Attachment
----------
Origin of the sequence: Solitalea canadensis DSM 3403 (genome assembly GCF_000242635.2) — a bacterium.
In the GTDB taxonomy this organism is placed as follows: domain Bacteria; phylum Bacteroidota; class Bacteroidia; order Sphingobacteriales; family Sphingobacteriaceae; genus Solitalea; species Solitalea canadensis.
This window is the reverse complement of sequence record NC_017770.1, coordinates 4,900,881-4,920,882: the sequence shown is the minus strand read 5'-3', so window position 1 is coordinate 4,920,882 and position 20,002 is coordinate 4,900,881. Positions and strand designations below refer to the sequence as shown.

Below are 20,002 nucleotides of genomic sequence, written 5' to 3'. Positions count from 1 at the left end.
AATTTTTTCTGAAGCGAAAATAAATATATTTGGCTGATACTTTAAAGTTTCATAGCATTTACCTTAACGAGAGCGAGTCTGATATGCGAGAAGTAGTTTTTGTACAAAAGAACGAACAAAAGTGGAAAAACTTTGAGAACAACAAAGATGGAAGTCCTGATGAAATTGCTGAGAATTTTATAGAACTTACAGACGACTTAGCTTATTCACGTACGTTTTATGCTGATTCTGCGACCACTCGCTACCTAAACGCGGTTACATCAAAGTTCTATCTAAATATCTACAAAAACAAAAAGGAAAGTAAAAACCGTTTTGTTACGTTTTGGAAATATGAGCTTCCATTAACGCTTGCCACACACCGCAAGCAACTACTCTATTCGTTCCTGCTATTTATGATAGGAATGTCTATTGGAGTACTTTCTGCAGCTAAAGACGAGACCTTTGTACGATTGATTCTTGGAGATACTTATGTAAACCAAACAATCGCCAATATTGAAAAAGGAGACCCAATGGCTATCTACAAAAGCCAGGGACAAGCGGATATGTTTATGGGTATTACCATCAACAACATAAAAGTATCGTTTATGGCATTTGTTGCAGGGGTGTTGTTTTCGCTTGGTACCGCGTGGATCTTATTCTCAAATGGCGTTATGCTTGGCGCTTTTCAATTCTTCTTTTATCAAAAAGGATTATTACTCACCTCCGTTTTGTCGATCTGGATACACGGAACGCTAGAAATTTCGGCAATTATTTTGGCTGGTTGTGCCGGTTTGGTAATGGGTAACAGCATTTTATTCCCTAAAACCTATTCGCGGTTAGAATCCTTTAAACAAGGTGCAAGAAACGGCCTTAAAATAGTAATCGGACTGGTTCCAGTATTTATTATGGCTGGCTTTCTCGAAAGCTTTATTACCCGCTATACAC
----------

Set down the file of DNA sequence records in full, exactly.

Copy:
Origin of the sequence: Solitalea canadensis DSM 3403 (genome assembly GCF_000242635.2) — a bacterium.
In the GTDB taxonomy this organism is placed as follows: domain Bacteria; phylum Bacteroidota; class Bacteroidia; order Sphingobacteriales; family Sphingobacteriaceae; genus Solitalea; species Solitalea canadensis.
This window is the reverse complement of sequence record NC_017770.1, coordinates 4,900,881-4,920,882: the sequence shown is the minus strand read 5'-3', so window position 1 is coordinate 4,920,882 and position 20,002 is coordinate 4,900,881. Positions and strand designations below refer to the sequence as shown.

Below are 20,002 nucleotides of genomic sequence, written 5' to 3'. Positions count from 1 at the left end.
AATTTTTTCTGAAGCGAAAATAAATATATTTGGCTGATACTTTAAAGTTTCATAGCATTTACCTTAACGAGAGCGAGTCTGATATGCGAGAAGTAGTTTTTGTACAAAAGAACGAACAAAAGTGGAAAAACTTTGAGAACAACAAAGATGGAAGTCCTGATGAAATTGCTGAGAATTTTATAGAACTTACAGACGACTTAGCTTATTCACGTACGTTTTATGCTGATTCTGCGACCACTCGCTACCTAAACGCGGTTACATCAAAGTTCTATCTAAATATCTACAAAAACAAAAAGGAAAGTAAAAACCGTTTTGTTACGTTTTGGAAATATGAGCTTCCATTAACGCTTGCCACACACCGCAAGCAACTACTCTATTCGTTCCTGCTATTTATGATAGGAATGTCTATTGGAGTACTTTCTGCAGCTAAAGACGAGACCTTTGTACGATTGATTCTTGGAGATACTTATGTAAACCAAACAATCGCCAATATTGAAAAAGGAGACCCAATGGCTATCTACAAAAGCCAGGGACAAGCGGATATGTTTATGGGTATTACCATCAACAACATAAAAGTATCGTTTATGGCATTTGTTGCAGGGGTGTTGTTTTCGCTTGGTACCGCGTGGATCTTATTCTCAAATGGCGTTATGCTTGGCGCTTTTCAATTCTTCTTTTATCAAAAAGGATTATTACTCACCTCCGTTTTGTCGATCTGGATACACGGAACGCTAGAAATTTCGGCAATTATTTTGGCTGGTTGTGCCGGTTTGGTAATGGGTAACAGCATTTTATTCCCTAAAACCTATTCGCGGTTAGAATCCTTTAAACAAGGTGCAAGAAACGGCCTTAAAATAGTAATCGGACTGGTTCCAGTATTTATTATGGCTGGCTTTCTCGAAAGCTTTATTACCCGCTATACAC